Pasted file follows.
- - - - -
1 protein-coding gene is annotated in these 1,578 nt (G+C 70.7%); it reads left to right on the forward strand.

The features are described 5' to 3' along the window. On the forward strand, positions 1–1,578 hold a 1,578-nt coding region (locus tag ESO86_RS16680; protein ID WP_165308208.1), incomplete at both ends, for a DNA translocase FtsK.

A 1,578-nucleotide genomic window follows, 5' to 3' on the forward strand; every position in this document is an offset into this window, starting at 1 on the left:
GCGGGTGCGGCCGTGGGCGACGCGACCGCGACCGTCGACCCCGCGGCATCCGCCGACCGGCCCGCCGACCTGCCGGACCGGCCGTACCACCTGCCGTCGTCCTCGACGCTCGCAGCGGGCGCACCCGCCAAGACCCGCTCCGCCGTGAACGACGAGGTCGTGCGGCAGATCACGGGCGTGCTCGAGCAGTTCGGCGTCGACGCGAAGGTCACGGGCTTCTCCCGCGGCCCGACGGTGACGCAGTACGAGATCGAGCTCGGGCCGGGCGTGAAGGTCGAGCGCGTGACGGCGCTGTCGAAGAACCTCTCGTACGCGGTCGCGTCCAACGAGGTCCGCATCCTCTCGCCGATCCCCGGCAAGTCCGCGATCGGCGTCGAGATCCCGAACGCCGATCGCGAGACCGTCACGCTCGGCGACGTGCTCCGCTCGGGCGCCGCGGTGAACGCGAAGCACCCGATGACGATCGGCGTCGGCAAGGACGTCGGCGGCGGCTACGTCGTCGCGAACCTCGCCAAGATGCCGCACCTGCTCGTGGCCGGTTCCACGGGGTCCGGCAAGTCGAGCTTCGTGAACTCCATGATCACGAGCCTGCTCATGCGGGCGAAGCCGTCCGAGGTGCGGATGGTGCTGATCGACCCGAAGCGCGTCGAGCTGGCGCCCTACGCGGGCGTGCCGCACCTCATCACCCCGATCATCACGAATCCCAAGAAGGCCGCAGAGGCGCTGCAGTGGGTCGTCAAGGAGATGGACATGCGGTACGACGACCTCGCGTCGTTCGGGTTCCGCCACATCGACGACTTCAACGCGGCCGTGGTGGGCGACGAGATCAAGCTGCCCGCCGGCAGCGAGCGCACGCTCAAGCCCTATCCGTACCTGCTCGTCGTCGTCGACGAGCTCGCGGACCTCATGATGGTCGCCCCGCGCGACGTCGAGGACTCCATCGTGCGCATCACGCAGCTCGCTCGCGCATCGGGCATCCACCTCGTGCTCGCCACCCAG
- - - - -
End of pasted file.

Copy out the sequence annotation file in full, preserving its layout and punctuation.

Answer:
1 protein-coding gene is annotated in these 1,578 nt (G+C 70.7%); it reads left to right on the forward strand.

The features are described 5' to 3' along the window. On the forward strand, positions 1–1,578 hold a 1,578-nt coding region (locus tag ESO86_RS16680; protein ID WP_165308208.1), incomplete at both ends, for a DNA translocase FtsK.

A 1,578-nucleotide genomic window follows, 5' to 3' on the forward strand; every position in this document is an offset into this window, starting at 1 on the left:
GCGGGTGCGGCCGTGGGCGACGCGACCGCGACCGTCGACCCCGCGGCATCCGCCGACCGGCCCGCCGACCTGCCGGACCGGCCGTACCACCTGCCGTCGTCCTCGACGCTCGCAGCGGGCGCACCCGCCAAGACCCGCTCCGCCGTGAACGACGAGGTCGTGCGGCAGATCACGGGCGTGCTCGAGCAGTTCGGCGTCGACGCGAAGGTCACGGGCTTCTCCCGCGGCCCGACGGTGACGCAGTACGAGATCGAGCTCGGGCCGGGCGTGAAGGTCGAGCGCGTGACGGCGCTGTCGAAGAACCTCTCGTACGCGGTCGCGTCCAACGAGGTCCGCATCCTCTCGCCGATCCCCGGCAAGTCCGCGATCGGCGTCGAGATCCCGAACGCCGATCGCGAGACCGTCACGCTCGGCGACGTGCTCCGCTCGGGCGCCGCGGTGAACGCGAAGCACCCGATGACGATCGGCGTCGGCAAGGACGTCGGCGGCGGCTACGTCGTCGCGAACCTCGCCAAGATGCCGCACCTGCTCGTGGCCGGTTCCACGGGGTCCGGCAAGTCGAGCTTCGTGAACTCCATGATCACGAGCCTGCTCATGCGGGCGAAGCCGTCCGAGGTGCGGATGGTGCTGATCGACCCGAAGCGCGTCGAGCTGGCGCCCTACGCGGGCGTGCCGCACCTCATCACCCCGATCATCACGAATCCCAAGAAGGCCGCAGAGGCGCTGCAGTGGGTCGTCAAGGAGATGGACATGCGGTACGACGACCTCGCGTCGTTCGGGTTCCGCCACATCGACGACTTCAACGCGGCCGTGGTGGGCGACGAGATCAAGCTGCCCGCCGGCAGCGAGCGCACGCTCAAGCCCTATCCGTACCTGCTCGTCGTCGTCGACGAGCTCGCGGACCTCATGATGGTCGCCCCGCGCGACGTCGAGGACTCCATCGTGCGCATCACGCAGCTCGCTCGCGCATCGGGCATCCACCTCGTGCTCGCCACCCAG